Definition of Veblen good

A Veblen good is a luxury item whose price does not follow the usual laws of supply and demand. Usually, the higher the price of a particular good the less people will want it. For luxury goods, such as very expensive wines, watches or cars, however, the item becomes more desirable as it grows more expensive and less desirable should it drop in price. Veblen goods are named after the American economist and sociologist Thorstein Veblen who observed the desire for luxury living and coined the phrase conspicuous consumption in his paper The Theory of the Leisure Class published in 1899. Veblen goods are not to be confused with Giffen goods which also rise in demand as they grow more expensive. Far from being luxury items Giffen goods tend to be staple food items, the increased demand for which is fuelled by poverty.

 

Veblen goods in the news

In January 2010 a writer drew parallels between Veblen goods – such as designer handbags which no one would want if they were discounted in price –and services such as lawyers (people don't tend to want to pick the cheapest lawyer). However, in the financial system she said, the reverse was true and the driving quest was for cheaper prices, rather than better quality.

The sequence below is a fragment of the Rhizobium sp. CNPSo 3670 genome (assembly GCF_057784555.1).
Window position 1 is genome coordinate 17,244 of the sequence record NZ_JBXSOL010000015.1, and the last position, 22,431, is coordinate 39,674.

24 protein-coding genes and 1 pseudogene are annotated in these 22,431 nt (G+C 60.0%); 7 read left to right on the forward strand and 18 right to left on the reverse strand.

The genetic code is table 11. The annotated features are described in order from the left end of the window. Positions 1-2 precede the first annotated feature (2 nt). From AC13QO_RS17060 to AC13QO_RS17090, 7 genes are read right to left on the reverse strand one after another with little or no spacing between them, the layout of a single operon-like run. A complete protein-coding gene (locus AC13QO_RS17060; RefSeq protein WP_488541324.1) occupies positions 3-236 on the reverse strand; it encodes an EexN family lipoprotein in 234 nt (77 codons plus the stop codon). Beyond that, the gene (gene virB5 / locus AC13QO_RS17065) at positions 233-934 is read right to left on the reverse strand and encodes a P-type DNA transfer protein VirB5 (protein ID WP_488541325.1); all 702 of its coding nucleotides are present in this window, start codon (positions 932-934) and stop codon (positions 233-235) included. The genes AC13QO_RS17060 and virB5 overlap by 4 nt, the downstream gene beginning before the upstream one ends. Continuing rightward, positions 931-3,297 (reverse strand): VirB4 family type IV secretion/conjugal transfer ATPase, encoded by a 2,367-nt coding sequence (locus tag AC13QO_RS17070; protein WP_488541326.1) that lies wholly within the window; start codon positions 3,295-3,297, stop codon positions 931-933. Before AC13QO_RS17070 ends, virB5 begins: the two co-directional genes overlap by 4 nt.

In October 2013 a reader wrote a letter to the editor of the FT speaking of the notion that expensive Japanese fruits, meats and grains might start flooding world markets. She said if the world was already awash with European luxury brands in fashion, cosmetics and automobiles that can be characterised as Veblen goods, where demand increases as prices increases, why not add luxury foods from Japan.

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